South Sudan will resume oil production in Block 5A and add more than 15,000 barrels to the current daily crude output of 178,000 barrels, its Petroleum Minister, Awow Chuang, said on Monday.
Chuang said that South Sudan had reached an agreement with neighbouring Sudan, which provides the only transport route for Juba’s oil to the export market, to resume production in Tharzat and Mala oilfields.
“The challenge of Block 5A was actually being cut by Sudan because of the quality of crude oil that does not fit the Khartoum refinery.
“But we have reached an agreement with Sudan for us to introduce up to 15,000 per day,” said Chuang in a statement issued in Juba.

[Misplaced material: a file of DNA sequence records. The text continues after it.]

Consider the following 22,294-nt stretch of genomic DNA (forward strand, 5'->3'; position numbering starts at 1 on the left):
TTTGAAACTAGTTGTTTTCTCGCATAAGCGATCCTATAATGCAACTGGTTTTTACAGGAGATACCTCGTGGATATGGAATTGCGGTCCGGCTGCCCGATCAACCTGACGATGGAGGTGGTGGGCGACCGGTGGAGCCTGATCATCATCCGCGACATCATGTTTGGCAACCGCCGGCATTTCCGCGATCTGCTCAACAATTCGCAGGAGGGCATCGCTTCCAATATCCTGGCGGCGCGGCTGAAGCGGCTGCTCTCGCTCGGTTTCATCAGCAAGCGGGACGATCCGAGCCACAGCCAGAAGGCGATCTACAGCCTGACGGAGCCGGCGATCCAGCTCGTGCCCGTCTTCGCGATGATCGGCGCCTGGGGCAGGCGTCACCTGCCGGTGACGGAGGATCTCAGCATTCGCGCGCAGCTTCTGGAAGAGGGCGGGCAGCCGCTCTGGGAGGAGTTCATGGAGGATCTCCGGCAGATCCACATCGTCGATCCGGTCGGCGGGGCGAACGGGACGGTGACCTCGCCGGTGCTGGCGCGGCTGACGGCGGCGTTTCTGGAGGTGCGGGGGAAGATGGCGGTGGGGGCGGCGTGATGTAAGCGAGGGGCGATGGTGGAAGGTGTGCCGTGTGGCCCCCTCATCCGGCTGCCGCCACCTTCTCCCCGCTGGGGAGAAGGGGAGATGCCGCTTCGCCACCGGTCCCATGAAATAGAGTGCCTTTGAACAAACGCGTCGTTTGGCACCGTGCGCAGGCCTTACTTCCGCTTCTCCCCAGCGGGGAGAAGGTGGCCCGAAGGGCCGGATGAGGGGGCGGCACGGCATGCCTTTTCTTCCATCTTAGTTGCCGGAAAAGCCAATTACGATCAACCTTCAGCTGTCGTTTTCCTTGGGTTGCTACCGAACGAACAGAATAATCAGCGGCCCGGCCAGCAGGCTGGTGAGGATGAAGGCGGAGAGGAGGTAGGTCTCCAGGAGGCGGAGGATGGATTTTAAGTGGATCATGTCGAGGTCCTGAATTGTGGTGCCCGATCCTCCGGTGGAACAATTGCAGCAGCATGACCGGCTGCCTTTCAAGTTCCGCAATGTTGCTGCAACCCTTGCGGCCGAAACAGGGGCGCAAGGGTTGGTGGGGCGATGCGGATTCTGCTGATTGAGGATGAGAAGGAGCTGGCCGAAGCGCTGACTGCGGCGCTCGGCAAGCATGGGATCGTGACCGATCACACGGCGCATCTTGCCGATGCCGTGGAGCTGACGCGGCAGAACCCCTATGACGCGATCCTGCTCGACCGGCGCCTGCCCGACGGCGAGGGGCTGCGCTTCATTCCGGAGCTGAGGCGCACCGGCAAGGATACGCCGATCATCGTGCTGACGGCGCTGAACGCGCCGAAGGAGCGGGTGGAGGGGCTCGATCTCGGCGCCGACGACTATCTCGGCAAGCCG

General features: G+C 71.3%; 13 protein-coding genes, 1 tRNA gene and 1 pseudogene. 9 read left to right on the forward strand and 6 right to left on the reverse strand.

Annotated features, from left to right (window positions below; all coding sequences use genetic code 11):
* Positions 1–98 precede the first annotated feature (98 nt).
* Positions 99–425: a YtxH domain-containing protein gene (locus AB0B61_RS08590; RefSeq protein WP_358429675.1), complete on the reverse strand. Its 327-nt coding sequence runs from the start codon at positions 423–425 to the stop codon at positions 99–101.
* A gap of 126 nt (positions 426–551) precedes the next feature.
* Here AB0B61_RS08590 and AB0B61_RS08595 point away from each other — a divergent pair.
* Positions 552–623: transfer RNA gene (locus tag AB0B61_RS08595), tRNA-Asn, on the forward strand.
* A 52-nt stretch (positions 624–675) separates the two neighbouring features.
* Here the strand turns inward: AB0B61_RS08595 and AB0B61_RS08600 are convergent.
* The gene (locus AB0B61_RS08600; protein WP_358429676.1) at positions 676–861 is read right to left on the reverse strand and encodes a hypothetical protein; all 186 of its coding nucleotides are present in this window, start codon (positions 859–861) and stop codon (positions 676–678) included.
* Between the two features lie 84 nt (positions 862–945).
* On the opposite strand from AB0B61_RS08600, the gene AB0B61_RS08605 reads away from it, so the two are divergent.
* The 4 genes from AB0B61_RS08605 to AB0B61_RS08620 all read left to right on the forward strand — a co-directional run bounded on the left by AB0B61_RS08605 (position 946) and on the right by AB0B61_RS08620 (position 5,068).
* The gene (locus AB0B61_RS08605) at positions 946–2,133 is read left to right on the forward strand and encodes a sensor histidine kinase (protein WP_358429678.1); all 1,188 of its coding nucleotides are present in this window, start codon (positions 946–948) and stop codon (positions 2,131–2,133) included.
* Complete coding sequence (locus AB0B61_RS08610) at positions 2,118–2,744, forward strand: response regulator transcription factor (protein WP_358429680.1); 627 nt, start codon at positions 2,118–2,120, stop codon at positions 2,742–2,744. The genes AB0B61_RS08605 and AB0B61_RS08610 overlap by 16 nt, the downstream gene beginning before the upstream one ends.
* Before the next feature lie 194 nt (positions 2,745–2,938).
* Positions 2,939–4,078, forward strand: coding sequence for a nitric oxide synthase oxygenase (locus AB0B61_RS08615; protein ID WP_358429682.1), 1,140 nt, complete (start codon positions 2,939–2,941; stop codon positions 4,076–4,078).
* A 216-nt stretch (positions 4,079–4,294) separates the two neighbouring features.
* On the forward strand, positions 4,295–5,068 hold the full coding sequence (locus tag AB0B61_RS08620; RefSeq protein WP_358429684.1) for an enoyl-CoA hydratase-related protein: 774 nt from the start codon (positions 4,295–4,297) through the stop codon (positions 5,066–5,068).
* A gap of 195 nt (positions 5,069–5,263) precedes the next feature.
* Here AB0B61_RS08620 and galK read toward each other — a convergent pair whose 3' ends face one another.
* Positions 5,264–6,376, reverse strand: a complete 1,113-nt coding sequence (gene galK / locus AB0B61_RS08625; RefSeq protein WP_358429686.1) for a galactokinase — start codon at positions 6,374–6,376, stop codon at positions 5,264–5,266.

The minister said the reopening of Block 5 was delayed due to challenges in accessing Sudanese refineries, but those constraints have been addressed.
“We are now moving very fast. Before the end of the year, we should have people on the ground in which we are going to produce not less than 15,000 barrels per day,” he added.
South Sudan has the third-largest oil reserves in Sub-Saharan Africa, estimated at 3.5 billion barrels and much of the reserves being unexplored.
However, a civil war that erupted in late-2013 affected the country’s oil industry, with production declining from 350,000 barrels per day in 2011 to less than 130,000 in 2014 amid soaring inflation.
Following the signing of a new peace deal in September 2018, conflict reduced and previously closed oilfields have reopened, and the landlocked country is hoping to raise daily output to nearly 200,000 barrels by the end of 2019.